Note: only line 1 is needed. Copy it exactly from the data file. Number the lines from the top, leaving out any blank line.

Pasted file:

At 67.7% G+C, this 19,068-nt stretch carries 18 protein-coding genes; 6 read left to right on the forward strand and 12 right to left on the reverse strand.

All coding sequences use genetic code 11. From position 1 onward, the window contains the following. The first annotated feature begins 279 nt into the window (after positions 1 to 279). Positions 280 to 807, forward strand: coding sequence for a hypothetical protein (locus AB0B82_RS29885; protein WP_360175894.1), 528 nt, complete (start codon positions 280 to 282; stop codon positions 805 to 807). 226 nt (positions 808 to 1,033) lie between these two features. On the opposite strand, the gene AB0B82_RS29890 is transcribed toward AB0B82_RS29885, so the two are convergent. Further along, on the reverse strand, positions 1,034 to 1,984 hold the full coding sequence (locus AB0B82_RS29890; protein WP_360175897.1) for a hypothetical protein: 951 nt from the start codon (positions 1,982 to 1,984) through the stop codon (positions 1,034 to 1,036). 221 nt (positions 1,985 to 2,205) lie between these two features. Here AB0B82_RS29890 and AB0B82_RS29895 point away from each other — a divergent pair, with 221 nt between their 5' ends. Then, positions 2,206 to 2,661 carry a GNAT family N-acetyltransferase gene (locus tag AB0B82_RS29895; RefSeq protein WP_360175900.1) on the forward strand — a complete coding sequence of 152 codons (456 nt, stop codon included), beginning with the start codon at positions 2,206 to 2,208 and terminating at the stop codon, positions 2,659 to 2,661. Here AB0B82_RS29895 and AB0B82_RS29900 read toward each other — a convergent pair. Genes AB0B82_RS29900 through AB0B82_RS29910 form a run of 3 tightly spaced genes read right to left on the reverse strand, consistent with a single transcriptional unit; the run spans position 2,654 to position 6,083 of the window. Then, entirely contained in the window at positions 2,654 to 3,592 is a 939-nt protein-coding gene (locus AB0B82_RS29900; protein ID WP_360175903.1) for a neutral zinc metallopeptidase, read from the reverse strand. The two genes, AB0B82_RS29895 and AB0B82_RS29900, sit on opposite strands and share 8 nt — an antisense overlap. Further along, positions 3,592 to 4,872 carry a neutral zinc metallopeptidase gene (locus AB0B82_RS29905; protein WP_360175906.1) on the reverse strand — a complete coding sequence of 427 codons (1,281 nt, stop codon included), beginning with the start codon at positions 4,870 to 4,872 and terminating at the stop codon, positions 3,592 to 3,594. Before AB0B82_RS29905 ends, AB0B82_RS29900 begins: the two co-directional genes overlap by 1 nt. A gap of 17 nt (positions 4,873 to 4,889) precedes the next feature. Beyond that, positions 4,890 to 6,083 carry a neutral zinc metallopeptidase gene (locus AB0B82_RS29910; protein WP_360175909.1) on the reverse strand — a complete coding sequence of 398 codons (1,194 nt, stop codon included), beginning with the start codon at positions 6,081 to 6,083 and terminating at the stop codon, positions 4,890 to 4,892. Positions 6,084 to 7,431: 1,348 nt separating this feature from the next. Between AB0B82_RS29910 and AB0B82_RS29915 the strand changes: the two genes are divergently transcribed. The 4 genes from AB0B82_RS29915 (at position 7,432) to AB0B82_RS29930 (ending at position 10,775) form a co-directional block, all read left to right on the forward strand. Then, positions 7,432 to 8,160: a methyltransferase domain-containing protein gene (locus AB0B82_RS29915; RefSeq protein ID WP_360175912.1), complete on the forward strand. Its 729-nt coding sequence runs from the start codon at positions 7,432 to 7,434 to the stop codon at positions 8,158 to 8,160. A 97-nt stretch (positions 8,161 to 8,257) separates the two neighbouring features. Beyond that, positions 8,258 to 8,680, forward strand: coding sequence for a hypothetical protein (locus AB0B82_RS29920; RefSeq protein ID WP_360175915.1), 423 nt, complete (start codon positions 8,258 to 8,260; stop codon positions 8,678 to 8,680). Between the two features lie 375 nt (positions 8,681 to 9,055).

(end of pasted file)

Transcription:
At 67.7% G+C, this 19,068-nt stretch carries 18 protein-coding genes; 6 read left to right on the forward strand and 12 right to left on the reverse strand.